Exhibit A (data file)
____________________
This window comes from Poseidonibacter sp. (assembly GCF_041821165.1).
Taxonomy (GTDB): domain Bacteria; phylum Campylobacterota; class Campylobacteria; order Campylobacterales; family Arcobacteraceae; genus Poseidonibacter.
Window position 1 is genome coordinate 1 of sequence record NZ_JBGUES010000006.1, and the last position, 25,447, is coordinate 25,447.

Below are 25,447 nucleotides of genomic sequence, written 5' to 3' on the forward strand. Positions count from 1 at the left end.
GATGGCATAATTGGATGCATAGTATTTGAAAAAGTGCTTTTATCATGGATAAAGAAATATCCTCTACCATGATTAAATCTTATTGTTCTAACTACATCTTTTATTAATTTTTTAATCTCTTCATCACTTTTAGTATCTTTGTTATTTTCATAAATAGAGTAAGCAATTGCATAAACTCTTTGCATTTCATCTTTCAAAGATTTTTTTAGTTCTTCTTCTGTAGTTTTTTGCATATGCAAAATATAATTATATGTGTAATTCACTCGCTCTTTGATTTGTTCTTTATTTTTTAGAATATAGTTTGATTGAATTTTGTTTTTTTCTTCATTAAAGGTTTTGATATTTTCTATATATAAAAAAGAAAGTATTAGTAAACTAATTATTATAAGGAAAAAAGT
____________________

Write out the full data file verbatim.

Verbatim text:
This window comes from Poseidonibacter sp. (assembly GCF_041821165.1).
Taxonomy (GTDB): domain Bacteria; phylum Campylobacterota; class Campylobacteria; order Campylobacterales; family Arcobacteraceae; genus Poseidonibacter.
Window position 1 is genome coordinate 1 of sequence record NZ_JBGUES010000006.1, and the last position, 25,447, is coordinate 25,447.

Below are 25,447 nucleotides of genomic sequence, written 5' to 3' on the forward strand. Positions count from 1 at the left end.
GATGGCATAATTGGATGCATAGTATTTGAAAAAGTGCTTTTATCATGGATAAAGAAATATCCTCTACCATGATTAAATCTTATTGTTCTAACTACATCTTTTATTAATTTTTTAATCTCTTCATCACTTTTAGTATCTTTGTTATTTTCATAAATAGAGTAAGCAATTGCATAAACTCTTTGCATTTCATCTTTCAAAGATTTTTTTAGTTCTTCTTCTGTAGTTTTTTGCATATGCAAAATATAATTATATGTGTAATTCACTCGCTCTTTGATTTGTTCTTTATTTTTTAGAATATAGTTTGATTGAATTTTGTTTTTTTCTTCATTAAAGGTTTTGATATTTTCTATATATAAAAAAGAAAGTATTAGTAAACTAATTATTATAAGGAAAAAAGT